Green Infrastructure Health Benefits
The Landscape Institute published information recently about the NHS “providing a wealth of evidence to demonstrate the huge value to communities of green infrastructure in terms of health and wellbeing” at a conference held at the Liverpool John Moores University.
CEC couldn’t agree more with these findings. The evidence suggests that the lack of physical activity accounts for 16% of all deaths in the UK. Inactivity is recorded at a whopping 63.3% of the UK population, which is a shocking figure.
Green Infrastructure has a huge impact on us human beings – it includes landscape assets in our urban and natural environments, including street trees, allotments, hedges, woodlands and our parks. It effects our mood, our sleep, our social interaction, our health and overall wellbeing. CEC’s Landscape Architects can help to realise the potential for Green Infrastructure in all new developments by embracing the benefits of good landscape design – it is not just for the benefit of wildlife and biodiversity, it is very important for us humans too!
According to the evidence provided at the NHS conference “moderate levels of activity can reverse type 2 diabetes, which at present affects four million people and costs the NHS £20 billion each year.” Imagine the savings the NHS could have if Green Infrastructure was implemented on all unused and unloved sites across the UK, and people actually managed to use it.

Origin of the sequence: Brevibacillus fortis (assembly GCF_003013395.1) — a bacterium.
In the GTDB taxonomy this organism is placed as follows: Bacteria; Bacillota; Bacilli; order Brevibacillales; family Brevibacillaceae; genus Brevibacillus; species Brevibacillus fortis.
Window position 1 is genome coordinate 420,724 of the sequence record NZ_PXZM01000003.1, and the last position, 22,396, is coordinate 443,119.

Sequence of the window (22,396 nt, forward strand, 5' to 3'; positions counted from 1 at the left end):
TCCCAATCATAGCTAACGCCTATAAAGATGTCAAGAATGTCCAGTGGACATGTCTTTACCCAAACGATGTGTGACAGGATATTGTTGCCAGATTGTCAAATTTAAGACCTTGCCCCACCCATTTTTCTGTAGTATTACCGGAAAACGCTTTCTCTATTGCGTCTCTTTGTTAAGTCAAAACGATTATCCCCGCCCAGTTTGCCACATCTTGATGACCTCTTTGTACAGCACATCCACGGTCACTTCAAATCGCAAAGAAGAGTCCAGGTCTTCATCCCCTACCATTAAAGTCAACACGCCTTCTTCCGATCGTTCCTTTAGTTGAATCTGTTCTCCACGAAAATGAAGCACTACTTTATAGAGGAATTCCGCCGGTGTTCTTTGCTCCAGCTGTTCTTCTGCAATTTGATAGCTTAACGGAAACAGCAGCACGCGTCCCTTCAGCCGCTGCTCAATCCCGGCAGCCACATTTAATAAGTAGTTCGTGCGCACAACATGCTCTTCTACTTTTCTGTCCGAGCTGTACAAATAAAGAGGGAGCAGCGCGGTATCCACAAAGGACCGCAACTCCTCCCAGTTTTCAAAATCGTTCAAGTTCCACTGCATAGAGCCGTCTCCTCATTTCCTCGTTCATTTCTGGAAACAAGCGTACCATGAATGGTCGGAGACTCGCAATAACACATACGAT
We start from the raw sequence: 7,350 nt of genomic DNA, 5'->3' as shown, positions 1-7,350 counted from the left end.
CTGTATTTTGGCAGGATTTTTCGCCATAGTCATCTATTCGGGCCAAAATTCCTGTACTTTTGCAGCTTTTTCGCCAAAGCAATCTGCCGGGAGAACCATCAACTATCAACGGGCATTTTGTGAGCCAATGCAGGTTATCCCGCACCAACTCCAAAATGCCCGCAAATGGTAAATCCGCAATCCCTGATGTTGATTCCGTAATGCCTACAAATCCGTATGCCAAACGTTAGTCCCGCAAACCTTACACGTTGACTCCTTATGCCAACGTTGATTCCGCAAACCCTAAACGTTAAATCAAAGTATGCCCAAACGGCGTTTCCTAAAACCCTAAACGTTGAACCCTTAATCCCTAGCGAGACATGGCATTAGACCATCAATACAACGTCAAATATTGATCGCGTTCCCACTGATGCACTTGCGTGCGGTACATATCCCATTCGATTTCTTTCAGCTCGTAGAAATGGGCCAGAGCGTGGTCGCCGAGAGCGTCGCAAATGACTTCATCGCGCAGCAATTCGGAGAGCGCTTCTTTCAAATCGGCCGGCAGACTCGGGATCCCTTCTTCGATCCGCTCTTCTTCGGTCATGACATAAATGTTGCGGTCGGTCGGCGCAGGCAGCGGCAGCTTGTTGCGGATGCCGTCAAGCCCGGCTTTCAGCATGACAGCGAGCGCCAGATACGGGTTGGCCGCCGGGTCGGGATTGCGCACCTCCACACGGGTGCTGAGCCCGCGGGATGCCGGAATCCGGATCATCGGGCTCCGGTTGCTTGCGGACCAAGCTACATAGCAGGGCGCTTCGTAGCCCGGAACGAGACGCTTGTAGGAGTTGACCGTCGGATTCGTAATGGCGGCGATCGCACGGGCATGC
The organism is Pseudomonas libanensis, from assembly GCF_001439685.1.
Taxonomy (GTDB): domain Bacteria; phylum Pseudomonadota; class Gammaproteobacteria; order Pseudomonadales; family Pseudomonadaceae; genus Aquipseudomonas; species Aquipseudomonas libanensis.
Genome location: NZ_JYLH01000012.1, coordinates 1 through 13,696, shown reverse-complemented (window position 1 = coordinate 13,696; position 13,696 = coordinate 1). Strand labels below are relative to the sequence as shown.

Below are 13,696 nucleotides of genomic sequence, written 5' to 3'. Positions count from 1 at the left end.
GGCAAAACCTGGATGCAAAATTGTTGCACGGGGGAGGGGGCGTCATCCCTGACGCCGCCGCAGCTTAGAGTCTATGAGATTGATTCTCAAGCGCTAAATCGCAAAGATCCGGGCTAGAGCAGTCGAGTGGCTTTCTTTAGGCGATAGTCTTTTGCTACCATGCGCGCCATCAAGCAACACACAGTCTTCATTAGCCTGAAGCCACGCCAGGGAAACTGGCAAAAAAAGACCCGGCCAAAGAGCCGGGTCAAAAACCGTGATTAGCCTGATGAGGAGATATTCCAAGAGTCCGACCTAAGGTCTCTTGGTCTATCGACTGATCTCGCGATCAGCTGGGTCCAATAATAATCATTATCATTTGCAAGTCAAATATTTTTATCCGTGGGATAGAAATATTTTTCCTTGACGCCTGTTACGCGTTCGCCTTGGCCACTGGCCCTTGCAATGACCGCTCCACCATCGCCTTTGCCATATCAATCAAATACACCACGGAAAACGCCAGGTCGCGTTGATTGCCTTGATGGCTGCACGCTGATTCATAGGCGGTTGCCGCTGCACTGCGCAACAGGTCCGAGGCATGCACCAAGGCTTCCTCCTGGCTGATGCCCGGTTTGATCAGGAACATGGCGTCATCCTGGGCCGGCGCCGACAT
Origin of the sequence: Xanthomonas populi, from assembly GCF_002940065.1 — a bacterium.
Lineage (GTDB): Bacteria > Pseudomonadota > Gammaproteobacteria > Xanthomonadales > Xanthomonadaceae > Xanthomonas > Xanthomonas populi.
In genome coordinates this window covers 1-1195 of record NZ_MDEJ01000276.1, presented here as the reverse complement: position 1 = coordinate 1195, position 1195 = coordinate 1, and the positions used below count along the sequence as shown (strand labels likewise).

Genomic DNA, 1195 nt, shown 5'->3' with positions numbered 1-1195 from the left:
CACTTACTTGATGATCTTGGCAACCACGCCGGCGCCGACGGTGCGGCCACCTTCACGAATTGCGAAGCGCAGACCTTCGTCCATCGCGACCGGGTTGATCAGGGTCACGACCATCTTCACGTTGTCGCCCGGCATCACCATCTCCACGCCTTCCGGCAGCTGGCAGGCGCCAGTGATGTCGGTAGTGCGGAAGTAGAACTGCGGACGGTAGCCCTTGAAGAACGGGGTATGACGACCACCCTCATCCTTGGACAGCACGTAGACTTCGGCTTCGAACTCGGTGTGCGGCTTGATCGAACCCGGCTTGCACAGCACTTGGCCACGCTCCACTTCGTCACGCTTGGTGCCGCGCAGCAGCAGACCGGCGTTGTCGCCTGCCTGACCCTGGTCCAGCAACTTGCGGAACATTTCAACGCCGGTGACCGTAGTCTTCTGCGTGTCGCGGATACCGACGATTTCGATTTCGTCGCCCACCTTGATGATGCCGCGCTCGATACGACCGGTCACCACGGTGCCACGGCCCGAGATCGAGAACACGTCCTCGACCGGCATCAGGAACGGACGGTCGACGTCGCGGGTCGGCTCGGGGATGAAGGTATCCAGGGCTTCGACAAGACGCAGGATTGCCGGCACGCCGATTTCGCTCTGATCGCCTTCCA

The Truro Loops scheme, which is currently at its feasibility stage, is the perfect example of this. Many routes included in the potential loops are currently considered not particularly safe or usable for those who wish to cycle or walk to the city – even more so for individuals already experiencing health problems, such as poor mobility. The lack of safe and easy access ultimately discourages people to get out there and enjoy their local environments to the full.
Birgit Hontzsch, CEC’s Principle Landscape Architect provided information at the recent Truro Loops Public Consultation which included 2011 census data on modes of transport and health of residents in Truro. For example, only 159 people said they travel to work on a bicycle , compared to 4776 using a car. There are also 2651 that considered themselves to be only in fair health. If cycling and walking could be encouraged by better Green Infrastructure and connectivity, this could have substantial local benefits in terms of health and the environment.
The Landscape Institute summarises the NHS findings by concluding that “Landscape professionals have an important role to play in disseminating the messages about green infrastructure, physical activity and the benefits to health and wellbeing. The LI’s Policy and Communications Committee will be developing this theme further in the next year.” We wholeheartedly agree and would also conclude that developers and Local Authorities have this responsibility too.
You can read the full blog here – Read More
You can find out more about CEC’s approach to Green Infrastructure here – Read More